sequence with complex tandem and inverted repeats of shorter unit sequences in both flanking regions of the internal tandem repeats. The fish myosin gene family is known to have undergone gene duplication and divergence into diverse paralogs via fish-specific whole genome duplication events during their evolutionary history (Mugue and Ozernyuk, 2006). However, such tandem duplication(s) within intron(s) has not been reported in vertebrate mlc2f genes. A bioinformatic search showed that the tandem-repetitive pattern seen in the intron of the O. javanicus mlc2f was not clearly observable in other teleostean orthologs, including those from other Oryzias species (e.g., O. latipes and O. dancena). These results suggest that the “intra-intronic” duplication events may be Javanese ricefish-specific rather than Oryzias-specific. However, we found a potential duplication of an intronic sequence in the human mlc2f gene (NC_000016.9), although the pattern in the human ortholog differs from that in O. javanicus mlc2f. In the human ortholog, a 140-bp region in intron 1 is duplicated as a 141-bp copy in intron 5 in the same orientation. However, the nucleotide sequence identity between the two duplicated copies in human mlc2f is only 89%. Also, our extension of the bioinformatic analysis to other primate mlc2f orthologs indicates that mlc2f genes from many primate species also possess the duplication of an intronic fragment between intron 1 and intron 5. Furthermore, the duplicated intronic sequences are conserved among these primate orthologs, suggesting that the “inter-intronic” duplication is primate-specific. However, we have not yet clarified the biological or evolutionary significance of the tandem repetitive pattern in the Javanese ricefish, although this issue will be explored further. Even though we have not yet found individual variations in the length polymorphism of this repetitive region using several Javanese ricefish stocks, further examination of various strains or local populations may be needed to obtain deeper insight into the patterns of the intronic duplications in this fish species.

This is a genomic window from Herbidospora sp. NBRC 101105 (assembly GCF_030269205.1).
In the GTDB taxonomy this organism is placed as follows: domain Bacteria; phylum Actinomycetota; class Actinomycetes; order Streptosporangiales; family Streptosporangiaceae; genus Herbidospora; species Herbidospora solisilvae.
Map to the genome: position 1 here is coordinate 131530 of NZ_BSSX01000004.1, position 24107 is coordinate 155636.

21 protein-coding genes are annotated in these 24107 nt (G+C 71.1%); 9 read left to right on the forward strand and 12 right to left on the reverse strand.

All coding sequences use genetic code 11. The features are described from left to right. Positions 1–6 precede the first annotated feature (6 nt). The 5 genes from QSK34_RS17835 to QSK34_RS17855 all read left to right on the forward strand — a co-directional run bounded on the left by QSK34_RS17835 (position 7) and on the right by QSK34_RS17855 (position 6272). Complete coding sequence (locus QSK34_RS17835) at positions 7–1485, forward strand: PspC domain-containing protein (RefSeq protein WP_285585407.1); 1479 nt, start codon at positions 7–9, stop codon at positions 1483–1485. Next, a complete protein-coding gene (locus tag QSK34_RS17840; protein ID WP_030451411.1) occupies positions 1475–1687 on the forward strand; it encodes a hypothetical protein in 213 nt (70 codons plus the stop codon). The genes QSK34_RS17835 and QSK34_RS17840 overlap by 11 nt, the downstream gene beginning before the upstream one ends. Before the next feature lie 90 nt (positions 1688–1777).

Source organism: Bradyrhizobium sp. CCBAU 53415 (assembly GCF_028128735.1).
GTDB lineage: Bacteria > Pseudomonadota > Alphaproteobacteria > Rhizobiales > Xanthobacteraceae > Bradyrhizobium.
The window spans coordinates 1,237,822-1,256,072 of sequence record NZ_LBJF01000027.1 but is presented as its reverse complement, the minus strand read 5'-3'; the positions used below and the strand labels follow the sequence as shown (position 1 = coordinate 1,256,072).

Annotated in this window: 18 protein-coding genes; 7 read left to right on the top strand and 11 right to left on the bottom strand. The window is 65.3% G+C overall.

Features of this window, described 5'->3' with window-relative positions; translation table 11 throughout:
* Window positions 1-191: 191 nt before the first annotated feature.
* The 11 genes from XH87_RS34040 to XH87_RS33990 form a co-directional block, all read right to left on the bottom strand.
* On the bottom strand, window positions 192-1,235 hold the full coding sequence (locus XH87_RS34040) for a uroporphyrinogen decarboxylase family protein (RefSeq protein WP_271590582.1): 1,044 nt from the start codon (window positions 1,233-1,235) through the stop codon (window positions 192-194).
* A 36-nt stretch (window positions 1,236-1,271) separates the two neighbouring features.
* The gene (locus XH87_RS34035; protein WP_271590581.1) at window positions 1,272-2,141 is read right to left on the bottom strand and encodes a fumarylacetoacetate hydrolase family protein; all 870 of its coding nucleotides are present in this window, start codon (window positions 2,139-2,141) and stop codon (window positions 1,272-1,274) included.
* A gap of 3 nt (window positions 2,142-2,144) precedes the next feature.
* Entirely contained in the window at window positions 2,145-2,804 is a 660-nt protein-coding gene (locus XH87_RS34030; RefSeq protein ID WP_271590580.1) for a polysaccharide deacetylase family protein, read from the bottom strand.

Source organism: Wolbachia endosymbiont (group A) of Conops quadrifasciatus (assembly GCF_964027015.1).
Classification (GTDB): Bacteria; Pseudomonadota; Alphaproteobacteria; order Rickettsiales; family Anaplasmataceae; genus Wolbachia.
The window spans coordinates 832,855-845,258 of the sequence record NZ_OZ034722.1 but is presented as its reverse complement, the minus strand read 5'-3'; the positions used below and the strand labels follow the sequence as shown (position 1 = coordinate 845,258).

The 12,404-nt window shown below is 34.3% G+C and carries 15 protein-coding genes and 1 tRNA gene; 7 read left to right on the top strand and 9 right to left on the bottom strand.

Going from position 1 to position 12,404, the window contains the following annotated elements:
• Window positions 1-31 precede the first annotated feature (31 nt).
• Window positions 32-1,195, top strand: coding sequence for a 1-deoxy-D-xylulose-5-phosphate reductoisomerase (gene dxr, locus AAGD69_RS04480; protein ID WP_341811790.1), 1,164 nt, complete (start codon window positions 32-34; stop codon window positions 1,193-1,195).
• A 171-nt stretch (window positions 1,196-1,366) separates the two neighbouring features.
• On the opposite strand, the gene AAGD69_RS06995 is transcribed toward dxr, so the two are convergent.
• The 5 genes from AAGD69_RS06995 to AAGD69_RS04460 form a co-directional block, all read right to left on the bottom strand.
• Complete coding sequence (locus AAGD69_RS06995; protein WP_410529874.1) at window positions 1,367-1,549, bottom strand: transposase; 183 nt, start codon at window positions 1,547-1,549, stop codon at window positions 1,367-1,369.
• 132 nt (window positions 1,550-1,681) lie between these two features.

A bioinformatic analysis of a 2.5-kb 5´-flanking region of O. javanicus mlc2f showed a putative TATA box in a TATATAA sequence rather than the more commonly found core sequence, TATAAA. Our search of other vertebrate orthologs indicated that all vertebrate orthologs also have the same TATATAA sequence. Two other essential boxes, the CAAT (perfectly matched to the consensus sequence) and CArG (imperfect form with only 90% identity to the consensus sequence) boxes, were also predicted in multiple copies; however, their functional roles in the regulation of fish mlc2f genes have not been clearly characterized experimentally. In addition to these general boxes, multiple copies of an E-box and an MEF-2 site, both of which are known to be responsible for muscle-specific or enriched gene expression, were identified. The E-boxes (CANNTG) are binding sites recogconnized by myogenic basic helix-loop-helix transcription factors (e.g., MyoD and myogenin) and are commonly found in many muscle-specific genes, including different myosin light chain genes (Kobiyama et al., 1998; Watabe, 1999; Du et al., 2003). The efficient onset of skeletal myocyte differentiation requires the binding of MyoD family proteins, as heterodimers with E2A, to this common DNA sequence element (E-box) (Galloway et al., 2006). The MEF-2 functions as a critical, central regulator for myogenesis in both cardiac and skeletal muscles. The consensus sequence YTAW4TAR is targeted by homo- and heterodimers of MEF-2 (Black and Olson, 1998; Funkenstein et al., 2007). Previous studies have also shown that almost all cardiac and skeletal muscle-specific genes may possess multiple copies of MEF-2 binding sites in their promoters (Esser et al., 1999; Xu et al., 1999). The 2.5-kb O. javanicus mlc2f promoter isolated in this study displays multiple copies of MEF-2 binding sites with 90% sequence identity to the consensus sequence. Comparison of proximal and distal promoter sequences of vertebrate mlc2f genes indicated that the number of copies of MEF-2 sites differed depending on the species (data not shown), suggesting, at least in part, that the MEF-2-mediated regulation of mlc2f genes at the transcriptional level may be diversified among species. Nevertheless, functional typing of each MEF-2 site would be needed, as a previous study reported that even a short proximal promoter would be sufficient to display sufficient activity of mlc2f, as judged by heterologous expression assays (Ju et al., 2003). The O. javanicus mlc2f promoter also represents several binding sites for different TFs, including CREBP, Sp1, AP-1, and NF-κB, which are closely related to stress and immune responses. These TF-binding sites might also be observable in other fish mlc2f promoters in our bioinformatic analysis. However, the functional involvement of these TFs in the regulation of fish mlc2f genes has yet not been determined. In contrast, previous studies on the mammalian mlc2f have reported that downregulation of AP-1, Sp-1, and NF-κB should be a prerequisite for the onset of myocyte differentiation (Lehtinen et al., 1996; Sachdev et al., 2003).